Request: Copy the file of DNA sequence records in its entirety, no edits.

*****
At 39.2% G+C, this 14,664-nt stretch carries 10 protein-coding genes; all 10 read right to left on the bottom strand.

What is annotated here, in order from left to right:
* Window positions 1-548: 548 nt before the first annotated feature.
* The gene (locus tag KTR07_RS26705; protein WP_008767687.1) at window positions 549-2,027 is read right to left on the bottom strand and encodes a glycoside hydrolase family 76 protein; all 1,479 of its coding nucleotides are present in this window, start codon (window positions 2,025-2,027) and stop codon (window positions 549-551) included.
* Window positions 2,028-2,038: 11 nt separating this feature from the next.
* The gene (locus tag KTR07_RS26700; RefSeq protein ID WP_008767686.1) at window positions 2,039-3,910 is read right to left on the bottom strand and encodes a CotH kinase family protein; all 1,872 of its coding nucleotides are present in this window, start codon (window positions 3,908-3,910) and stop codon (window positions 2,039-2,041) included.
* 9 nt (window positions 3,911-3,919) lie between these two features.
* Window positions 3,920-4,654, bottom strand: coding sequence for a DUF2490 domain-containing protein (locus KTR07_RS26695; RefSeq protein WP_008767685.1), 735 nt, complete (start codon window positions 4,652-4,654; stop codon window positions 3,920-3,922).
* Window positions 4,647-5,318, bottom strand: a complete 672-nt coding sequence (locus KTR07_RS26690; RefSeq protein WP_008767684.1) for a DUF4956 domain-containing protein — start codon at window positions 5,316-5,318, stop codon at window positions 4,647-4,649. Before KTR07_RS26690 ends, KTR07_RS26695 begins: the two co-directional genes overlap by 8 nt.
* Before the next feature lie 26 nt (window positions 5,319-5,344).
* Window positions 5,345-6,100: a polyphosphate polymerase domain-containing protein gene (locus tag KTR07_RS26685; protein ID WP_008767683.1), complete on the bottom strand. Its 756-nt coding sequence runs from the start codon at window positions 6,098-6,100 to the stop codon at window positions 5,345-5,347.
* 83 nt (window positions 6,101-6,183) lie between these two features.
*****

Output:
At 39.2% G+C, this 14,664-nt stretch carries 10 protein-coding genes; all 10 read right to left on the bottom strand.

What is annotated here, in order from left to right:
* Window positions 1-548: 548 nt before the first annotated feature.
* The gene (locus tag KTR07_RS26705; protein WP_008767687.1) at window positions 549-2,027 is read right to left on the bottom strand and encodes a glycoside hydrolase family 76 protein; all 1,479 of its coding nucleotides are present in this window, start codon (window positions 2,025-2,027) and stop codon (window positions 549-551) included.
* Window positions 2,028-2,038: 11 nt separating this feature from the next.
* The gene (locus tag KTR07_RS26700; RefSeq protein ID WP_008767686.1) at window positions 2,039-3,910 is read right to left on the bottom strand and encodes a CotH kinase family protein; all 1,872 of its coding nucleotides are present in this window, start codon (window positions 3,908-3,910) and stop codon (window positions 2,039-2,041) included.
* 9 nt (window positions 3,911-3,919) lie between these two features.
* Window positions 3,920-4,654, bottom strand: coding sequence for a DUF2490 domain-containing protein (locus KTR07_RS26695; RefSeq protein WP_008767685.1), 735 nt, complete (start codon window positions 4,652-4,654; stop codon window positions 3,920-3,922).
* Window positions 4,647-5,318, bottom strand: a complete 672-nt coding sequence (locus KTR07_RS26690; RefSeq protein WP_008767684.1) for a DUF4956 domain-containing protein — start codon at window positions 5,316-5,318, stop codon at window positions 4,647-4,649. Before KTR07_RS26690 ends, KTR07_RS26695 begins: the two co-directional genes overlap by 8 nt.
* Before the next feature lie 26 nt (window positions 5,319-5,344).
* Window positions 5,345-6,100: a polyphosphate polymerase domain-containing protein gene (locus tag KTR07_RS26685; protein ID WP_008767683.1), complete on the bottom strand. Its 756-nt coding sequence runs from the start codon at window positions 6,098-6,100 to the stop codon at window positions 5,345-5,347.
* 83 nt (window positions 6,101-6,183) lie between these two features.